## LM Suite

## LM Suite

#### Overview:

This suite offers a range of first principles programs that can be used to model different nanoscale structures. The common basis of these codes is the use of a linear muffin tin orbital basis (LMTO) set to describe the electronic structure of the different materials. These orbitals are expanded in terms of the angular momentum index around each atom and can be considered crystal extensions of atomic orbitals.

#### LM Programs available:

**LMTO-ASA**

In typical LMTO calculations under the atomic sphere approximation (ASA), crystals are divided up into regions (muffin tins) around each atom where the LMTO basis is expanded and interstitial or free space regions outside of the muffin tins. One of the main challenges in this approach is insuring that the wavefunctions and their derivatives are continuous at the muffin tin boundaries. LMTO-ASA calculations depend on the fact that the system is close-packed and can be described as a collection of slightly overlapping atomic spheres. Since LMTO approaches rely on localized orbitals, it is essential that the muffin tin regions describe most if not all of the space in the system.

For materials where there is a lot of free space or voids, LMTO-ASA approaches can run into problems. In these situations, it is essential to pad the system with empty spheres (muffin tins with Z=0) to accurately describe the wavefunction throughout the system. Routines are available which can automatically generate empty spheres to fill the space within a system completely.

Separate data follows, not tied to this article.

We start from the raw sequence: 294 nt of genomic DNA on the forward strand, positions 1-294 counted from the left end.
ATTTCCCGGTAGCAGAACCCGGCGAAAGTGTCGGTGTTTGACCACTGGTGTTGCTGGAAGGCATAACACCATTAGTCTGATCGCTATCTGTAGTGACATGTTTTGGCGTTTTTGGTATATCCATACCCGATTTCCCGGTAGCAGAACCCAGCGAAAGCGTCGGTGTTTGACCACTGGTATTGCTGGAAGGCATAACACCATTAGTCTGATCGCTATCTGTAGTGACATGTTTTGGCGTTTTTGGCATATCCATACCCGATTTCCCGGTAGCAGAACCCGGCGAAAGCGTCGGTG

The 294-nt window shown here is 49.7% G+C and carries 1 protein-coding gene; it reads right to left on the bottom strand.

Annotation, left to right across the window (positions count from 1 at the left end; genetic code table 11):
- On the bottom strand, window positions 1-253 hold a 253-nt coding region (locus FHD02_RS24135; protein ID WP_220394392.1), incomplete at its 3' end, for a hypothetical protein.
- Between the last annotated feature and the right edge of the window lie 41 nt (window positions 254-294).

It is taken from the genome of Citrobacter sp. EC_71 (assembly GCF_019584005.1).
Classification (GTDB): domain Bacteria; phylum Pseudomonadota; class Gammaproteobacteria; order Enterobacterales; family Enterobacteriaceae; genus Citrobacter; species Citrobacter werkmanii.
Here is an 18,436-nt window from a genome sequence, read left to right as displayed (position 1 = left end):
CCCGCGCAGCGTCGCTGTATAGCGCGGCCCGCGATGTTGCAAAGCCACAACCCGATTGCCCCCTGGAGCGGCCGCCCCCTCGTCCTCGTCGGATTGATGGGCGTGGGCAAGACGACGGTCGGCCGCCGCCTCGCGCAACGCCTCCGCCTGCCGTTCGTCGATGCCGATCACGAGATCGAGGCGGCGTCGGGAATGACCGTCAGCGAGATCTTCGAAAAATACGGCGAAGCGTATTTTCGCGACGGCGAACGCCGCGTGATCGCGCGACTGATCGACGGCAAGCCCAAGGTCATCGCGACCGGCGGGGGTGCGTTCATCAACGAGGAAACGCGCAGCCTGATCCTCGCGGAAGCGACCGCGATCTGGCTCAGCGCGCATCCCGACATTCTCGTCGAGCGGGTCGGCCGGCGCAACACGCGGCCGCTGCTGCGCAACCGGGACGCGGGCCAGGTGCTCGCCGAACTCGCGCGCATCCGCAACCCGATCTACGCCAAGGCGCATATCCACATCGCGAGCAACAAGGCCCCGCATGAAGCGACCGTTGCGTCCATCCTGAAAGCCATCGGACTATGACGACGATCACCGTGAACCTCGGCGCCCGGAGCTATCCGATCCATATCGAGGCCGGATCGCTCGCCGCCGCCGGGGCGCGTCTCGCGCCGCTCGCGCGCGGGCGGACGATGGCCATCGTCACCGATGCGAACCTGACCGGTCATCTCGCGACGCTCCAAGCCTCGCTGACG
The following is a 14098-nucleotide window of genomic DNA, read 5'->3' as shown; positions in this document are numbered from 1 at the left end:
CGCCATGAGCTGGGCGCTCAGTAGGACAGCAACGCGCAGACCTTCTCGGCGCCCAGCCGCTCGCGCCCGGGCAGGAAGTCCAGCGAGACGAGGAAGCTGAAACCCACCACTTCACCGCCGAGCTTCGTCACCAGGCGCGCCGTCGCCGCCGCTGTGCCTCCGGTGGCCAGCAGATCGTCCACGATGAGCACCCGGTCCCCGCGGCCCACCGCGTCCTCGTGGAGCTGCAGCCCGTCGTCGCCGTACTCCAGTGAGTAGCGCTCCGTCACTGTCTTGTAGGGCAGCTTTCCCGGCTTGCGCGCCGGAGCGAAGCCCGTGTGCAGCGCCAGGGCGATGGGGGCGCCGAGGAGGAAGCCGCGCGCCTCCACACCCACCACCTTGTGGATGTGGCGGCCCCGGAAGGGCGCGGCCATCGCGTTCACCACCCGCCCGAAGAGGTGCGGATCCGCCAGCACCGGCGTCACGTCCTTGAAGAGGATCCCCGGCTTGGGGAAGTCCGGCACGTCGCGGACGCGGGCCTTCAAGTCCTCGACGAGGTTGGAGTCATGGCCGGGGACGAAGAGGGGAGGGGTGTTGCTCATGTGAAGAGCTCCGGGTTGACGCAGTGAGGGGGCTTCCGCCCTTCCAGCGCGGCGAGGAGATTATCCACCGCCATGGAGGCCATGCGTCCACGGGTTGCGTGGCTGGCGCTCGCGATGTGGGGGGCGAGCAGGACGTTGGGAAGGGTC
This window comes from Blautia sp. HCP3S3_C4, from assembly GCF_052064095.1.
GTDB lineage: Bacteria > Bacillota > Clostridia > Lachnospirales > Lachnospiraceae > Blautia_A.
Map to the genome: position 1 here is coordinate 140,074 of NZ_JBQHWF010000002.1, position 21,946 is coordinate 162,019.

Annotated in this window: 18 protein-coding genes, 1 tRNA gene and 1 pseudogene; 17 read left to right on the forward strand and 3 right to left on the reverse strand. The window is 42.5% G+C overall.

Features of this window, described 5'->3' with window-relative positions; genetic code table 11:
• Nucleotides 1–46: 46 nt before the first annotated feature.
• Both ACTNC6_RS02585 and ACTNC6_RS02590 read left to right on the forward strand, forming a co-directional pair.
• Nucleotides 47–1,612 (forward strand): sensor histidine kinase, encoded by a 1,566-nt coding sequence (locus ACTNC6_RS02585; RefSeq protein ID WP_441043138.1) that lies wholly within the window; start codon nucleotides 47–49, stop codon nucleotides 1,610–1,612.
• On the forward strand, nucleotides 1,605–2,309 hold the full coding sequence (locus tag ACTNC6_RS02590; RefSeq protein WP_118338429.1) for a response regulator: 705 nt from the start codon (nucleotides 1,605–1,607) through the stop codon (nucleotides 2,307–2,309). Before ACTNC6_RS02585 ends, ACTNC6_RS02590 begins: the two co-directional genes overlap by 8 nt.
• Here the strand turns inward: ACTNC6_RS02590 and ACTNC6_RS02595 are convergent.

The LMTO-ASA approach produces a compact basis set that leads to efficient calculations with speeds that rival those found in empirical tight-binding approaches.

**Full Potential LMTO**

The constraints associated with the ASA approximation have led to research into techniques that move beyond the muffin tin boundaries. This has led to different full potential approaches that allow systems with large regions of open space to be calculated with confidence. The LM Suite provides a full potential approach based on Hankel functions which can be used for a wide range of systems. However, while computational accuracy is increased, the computational expense of the calculation also increases.

**GF LMTO Approach**

A program based on a Green's function description of materials is also available in the LM Suite. The program, lmgf, calculates the Green's function for a system in the LMTO basis and uses this information to determine a range of properties including the density of states, band structure, and magnetic moment.

**Principle Layer Green Function LMTO Approach**